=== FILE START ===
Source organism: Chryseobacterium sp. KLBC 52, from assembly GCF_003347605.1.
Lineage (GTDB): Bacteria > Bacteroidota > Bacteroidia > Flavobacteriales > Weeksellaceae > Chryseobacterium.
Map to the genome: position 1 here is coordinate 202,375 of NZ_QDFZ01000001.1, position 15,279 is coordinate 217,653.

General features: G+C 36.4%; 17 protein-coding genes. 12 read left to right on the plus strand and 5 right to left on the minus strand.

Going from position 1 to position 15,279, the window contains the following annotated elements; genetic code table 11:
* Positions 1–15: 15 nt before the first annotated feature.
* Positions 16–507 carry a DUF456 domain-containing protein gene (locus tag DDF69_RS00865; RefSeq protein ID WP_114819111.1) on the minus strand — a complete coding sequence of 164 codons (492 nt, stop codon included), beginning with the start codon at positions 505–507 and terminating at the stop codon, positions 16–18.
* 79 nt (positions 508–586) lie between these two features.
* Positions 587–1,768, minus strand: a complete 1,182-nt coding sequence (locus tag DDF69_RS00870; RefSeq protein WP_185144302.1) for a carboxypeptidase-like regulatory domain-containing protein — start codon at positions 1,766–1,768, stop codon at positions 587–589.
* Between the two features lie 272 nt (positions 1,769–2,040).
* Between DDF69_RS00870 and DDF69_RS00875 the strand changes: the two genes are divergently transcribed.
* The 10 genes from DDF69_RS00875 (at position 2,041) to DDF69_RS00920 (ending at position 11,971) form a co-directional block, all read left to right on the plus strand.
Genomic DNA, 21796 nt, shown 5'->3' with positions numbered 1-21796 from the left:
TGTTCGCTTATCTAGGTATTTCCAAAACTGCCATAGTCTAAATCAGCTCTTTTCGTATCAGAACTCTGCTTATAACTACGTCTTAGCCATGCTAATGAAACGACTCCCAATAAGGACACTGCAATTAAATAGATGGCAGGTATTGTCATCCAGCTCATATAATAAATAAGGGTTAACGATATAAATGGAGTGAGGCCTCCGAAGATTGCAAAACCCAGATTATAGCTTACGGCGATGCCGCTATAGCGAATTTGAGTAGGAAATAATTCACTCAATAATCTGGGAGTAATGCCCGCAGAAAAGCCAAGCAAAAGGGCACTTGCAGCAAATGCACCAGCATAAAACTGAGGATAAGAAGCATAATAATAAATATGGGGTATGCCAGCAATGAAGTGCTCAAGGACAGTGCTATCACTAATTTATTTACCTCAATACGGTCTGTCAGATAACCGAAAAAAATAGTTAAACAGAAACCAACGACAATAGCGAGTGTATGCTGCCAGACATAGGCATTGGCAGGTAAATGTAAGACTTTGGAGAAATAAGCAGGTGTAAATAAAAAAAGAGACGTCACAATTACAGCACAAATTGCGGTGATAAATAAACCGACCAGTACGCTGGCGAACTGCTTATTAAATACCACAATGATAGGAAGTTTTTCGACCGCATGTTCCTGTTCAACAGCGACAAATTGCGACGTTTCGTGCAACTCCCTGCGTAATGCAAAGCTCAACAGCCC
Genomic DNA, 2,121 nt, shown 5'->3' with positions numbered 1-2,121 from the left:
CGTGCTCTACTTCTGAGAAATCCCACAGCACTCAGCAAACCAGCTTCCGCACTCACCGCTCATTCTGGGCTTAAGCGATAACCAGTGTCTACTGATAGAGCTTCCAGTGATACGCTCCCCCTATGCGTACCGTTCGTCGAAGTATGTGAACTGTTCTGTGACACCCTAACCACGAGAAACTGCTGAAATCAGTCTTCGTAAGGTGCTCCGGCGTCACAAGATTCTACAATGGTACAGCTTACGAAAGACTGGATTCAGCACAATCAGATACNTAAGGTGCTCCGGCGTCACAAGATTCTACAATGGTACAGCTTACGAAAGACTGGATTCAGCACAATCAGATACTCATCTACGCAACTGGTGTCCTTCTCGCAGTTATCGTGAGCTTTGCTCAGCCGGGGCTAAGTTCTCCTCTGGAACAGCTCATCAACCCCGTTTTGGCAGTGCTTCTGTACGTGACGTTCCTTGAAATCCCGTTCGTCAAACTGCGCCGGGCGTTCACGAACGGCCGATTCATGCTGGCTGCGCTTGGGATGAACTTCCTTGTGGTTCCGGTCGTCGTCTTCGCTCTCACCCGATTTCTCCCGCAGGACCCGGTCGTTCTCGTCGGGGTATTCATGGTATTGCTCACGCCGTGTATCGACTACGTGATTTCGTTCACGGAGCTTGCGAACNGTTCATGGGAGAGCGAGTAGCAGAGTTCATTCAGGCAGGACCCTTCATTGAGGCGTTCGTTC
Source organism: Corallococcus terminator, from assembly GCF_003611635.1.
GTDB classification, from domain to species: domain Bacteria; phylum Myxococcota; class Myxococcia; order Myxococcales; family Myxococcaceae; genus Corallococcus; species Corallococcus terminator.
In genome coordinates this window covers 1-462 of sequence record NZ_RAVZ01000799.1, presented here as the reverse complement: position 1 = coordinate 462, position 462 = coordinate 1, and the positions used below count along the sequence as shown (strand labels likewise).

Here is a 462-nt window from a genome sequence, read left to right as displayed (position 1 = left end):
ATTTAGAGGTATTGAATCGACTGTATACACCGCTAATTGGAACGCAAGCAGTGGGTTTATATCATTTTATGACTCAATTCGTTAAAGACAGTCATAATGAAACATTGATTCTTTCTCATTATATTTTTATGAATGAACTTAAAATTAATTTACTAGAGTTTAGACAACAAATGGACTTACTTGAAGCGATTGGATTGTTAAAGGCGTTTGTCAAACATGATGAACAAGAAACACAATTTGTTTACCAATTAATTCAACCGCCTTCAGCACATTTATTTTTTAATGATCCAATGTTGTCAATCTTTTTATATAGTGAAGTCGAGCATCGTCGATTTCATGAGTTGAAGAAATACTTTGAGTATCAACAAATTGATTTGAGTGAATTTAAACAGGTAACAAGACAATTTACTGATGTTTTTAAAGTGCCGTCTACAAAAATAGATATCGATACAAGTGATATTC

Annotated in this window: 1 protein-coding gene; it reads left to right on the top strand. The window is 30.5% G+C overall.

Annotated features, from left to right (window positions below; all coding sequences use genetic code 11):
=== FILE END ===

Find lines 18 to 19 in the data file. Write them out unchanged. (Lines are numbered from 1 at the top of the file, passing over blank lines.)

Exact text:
GTDB classification, from domain to species: domain Bacteria; phylum Myxococcota; class Myxococcia; order Myxococcales; family Myxococcaceae; genus Corallococcus; species Corallococcus terminator.
In genome coordinates this window covers 1-462 of sequence record NZ_RAVZ01000799.1, presented here as the reverse complement: position 1 = coordinate 462, position 462 = coordinate 1, and the positions used below count along the sequence as shown (strand labels likewise).